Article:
The information in this state update was provided by Virginia Rivers, firstname.lastname@example.org.
Please contact her for additional information about the update.
Idaho is a quiet area during the winter months with respect to monarch butterflies. It is a time to think about what happened in the past season, and what the coming season will bring. Thanksgiving counts and Christmas counts in our southern and western neighboring states have certainly always been a reliable source of information, but it was not easy to learn details beyond count numbers. We can think about how our upcoming season will play out: Will the numbers increase? Will they decrease?
Of course, the coronavirus pandemic has affected our attention to monarchs as well as everything else in our world. It did not end it, but it changed it. Meetings had to be cancelled, informal connections were fewer and quite cautious, handling and sharing of equipment was a delicate task.
More importantly, however, it did not stop us in our mission of fighting for this amazing butterfly. We managed to stay in touch and shared those happy incidents of seeing an egg, a larva, or a glorious (or even tattered!) adult. As you will see below, monarch enthusiasts are found all over our state: southeast, central, southwest and north areas all have reported sightings. Those few sightings have generated hope for a better year in 2021.
Idaho can happily boast monarch sightings in nearly all areas of the state this season. Numbers were not high, and no direct comparison can be made to the prior year with no solid data for that season. It is only through word of mouth for the 2020 year that we can say several dozen monarchs of all stages were seen. About half of that number comes from Dusty Perkins report of 40 to 45 eggs at Poison Creek in Owyhee County.
Here are a few specifics about sightings around the state (except the extreme north, also known as the Panhandle.) The Treasure Valley area (southwestern Idaho) had numerous reports from several people in Boise, Nampa and Garden City. Boise had reports from the southwest, northwest, and eastern side of the city. The southeastern area of Oneida and Lemhi county had several reports thanks mainly to Rose Lehman. Our farthest north reports were in Salmon on the eastern side of the state, and Midvale closer to the western border. The southern areas in the middle of the state such as Bruneau and Oakley also reported adult sightings, that compliment Dusty Perkins huge egg sighting in the county.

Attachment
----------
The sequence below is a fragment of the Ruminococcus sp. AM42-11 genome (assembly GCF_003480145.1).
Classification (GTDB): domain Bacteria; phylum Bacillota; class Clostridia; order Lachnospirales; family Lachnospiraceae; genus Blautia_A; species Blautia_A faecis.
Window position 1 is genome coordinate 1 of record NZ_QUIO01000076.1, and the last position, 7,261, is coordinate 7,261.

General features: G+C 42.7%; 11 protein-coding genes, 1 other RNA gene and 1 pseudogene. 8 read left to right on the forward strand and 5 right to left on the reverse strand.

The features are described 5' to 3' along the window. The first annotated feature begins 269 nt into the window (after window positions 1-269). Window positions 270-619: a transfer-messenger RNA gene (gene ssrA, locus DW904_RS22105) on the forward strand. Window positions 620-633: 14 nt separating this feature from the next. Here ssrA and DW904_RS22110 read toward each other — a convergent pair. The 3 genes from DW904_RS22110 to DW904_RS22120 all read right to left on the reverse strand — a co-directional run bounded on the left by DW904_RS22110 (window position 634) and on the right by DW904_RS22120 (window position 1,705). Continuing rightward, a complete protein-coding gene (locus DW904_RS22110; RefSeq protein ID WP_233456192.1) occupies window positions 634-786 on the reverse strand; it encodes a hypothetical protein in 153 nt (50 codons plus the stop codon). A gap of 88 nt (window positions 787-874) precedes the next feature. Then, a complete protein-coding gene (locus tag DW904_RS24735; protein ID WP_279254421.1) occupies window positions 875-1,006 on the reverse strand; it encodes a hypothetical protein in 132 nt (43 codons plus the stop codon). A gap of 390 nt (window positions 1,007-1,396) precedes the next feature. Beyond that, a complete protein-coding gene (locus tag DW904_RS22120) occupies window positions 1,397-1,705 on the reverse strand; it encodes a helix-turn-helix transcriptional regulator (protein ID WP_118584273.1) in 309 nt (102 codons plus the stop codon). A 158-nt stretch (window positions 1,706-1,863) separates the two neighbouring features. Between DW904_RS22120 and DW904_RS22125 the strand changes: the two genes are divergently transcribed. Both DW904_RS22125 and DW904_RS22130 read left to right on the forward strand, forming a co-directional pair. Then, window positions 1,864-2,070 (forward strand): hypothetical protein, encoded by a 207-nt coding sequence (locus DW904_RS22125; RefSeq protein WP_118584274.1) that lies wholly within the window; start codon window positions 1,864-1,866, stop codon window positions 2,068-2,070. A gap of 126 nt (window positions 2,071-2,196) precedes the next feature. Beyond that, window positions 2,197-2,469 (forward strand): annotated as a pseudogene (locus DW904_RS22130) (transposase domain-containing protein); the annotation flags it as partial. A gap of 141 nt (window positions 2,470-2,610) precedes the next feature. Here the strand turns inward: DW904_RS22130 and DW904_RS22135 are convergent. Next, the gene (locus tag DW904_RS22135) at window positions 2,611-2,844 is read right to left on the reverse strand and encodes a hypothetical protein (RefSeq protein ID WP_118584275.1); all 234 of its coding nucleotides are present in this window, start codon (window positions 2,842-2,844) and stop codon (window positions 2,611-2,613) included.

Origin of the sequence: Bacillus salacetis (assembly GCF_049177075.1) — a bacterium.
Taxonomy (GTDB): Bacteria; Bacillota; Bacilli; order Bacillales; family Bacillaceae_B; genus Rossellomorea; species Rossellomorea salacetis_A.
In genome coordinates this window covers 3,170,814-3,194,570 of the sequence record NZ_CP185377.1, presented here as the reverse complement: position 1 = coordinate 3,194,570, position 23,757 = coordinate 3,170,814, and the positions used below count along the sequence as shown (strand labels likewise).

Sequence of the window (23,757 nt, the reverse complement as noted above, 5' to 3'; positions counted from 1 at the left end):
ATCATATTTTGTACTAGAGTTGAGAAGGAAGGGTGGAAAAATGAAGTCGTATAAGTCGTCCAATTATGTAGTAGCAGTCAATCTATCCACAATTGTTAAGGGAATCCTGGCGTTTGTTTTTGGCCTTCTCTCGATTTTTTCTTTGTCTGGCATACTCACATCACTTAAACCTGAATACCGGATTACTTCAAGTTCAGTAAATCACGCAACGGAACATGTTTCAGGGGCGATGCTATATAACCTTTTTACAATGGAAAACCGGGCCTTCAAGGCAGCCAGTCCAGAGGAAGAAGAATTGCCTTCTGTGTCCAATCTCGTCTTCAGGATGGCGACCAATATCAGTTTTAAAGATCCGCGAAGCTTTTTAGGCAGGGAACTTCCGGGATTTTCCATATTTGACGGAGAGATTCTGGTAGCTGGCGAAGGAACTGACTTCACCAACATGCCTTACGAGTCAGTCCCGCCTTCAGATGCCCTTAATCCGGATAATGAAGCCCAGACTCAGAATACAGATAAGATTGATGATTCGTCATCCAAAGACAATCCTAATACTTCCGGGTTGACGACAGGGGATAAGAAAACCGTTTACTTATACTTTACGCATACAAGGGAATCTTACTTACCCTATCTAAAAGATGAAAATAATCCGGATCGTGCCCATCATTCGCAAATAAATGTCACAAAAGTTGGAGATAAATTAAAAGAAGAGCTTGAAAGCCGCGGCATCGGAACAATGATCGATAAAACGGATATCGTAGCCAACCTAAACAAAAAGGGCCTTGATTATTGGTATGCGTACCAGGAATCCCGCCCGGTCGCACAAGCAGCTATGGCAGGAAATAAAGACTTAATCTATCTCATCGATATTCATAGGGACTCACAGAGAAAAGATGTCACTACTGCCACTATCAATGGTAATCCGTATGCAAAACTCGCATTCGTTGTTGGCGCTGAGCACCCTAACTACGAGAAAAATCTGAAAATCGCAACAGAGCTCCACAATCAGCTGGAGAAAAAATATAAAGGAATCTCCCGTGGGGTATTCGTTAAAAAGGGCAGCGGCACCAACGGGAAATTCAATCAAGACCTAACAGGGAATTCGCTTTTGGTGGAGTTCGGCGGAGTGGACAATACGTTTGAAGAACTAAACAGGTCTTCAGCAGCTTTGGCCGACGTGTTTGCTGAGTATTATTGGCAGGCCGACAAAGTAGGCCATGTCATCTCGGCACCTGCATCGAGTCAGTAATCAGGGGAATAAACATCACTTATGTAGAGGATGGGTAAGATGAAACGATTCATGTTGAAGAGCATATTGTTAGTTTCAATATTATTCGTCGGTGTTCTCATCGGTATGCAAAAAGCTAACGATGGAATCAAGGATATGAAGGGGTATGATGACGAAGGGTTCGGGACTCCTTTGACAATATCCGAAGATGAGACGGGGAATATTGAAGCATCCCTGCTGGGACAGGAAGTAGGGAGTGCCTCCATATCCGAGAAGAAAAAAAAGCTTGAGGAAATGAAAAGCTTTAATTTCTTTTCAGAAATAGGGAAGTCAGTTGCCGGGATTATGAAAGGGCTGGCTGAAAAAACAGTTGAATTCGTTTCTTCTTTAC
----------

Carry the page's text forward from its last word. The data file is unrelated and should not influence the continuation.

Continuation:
The general sense is that there is an increase this year, compared to the previous two years. Some observers commented that they had not seen any monarchs in their area of Idaho since 2017. Thus, the lower numbers were nevertheless encouraging.
This brings me to a very important point: Record your sightings so we can be more informed about ups and downs in monarch levels in our state going forward. You can quickly type in your sightings on the Monarch and Milkweed Mapper, which is located on their website monarchmilkweedmapper.org. It’s easy to sign up, and this will give us a basis for comparison from year to year for all sightings: citizen scientists as well as agency personnel and others.
Thank you everyone for your keen observations, and your commitment to monarch recovery in our state! Thanks to the Western Monarch Advocates group, we now have people to contact in Western states, and a venue for easily learning about the overwintering monarch situation. Keep up the good work!
Adult tagged in September in Southwest Boise - Anonymous
Sean Finn, biologist with the U.S. Fish and Wildlife Service, and Dusty Perkins, College of Western Idaho, led a restoration effort on the Boise River, all while having the dedicated crew of volunteers observe careful and well-respected virus-safe protocols.
The Idaho Bird Observatory Boise River Research Station benefitted from the following impressive activity under Sean’s guidance:
Planted about 4.5 acres with >2,000 native plants – most of which were grown from seed by K-12 students and teams of volunteer caretakers.
80 volunteers spent 295 hours digging, planting, mulching, caging and watering the plants.
Pulled and whacked about 800 pounds of weeds.
The native plants included, but were not limited to, native Idaho milkweeds. The team is hoping for a mild but wet winter before they start tending, weeding, and monitoring survival in Spring 2021. This particular area is a known monarch area, so we are all hopeful about seeing them here again in the coming season.
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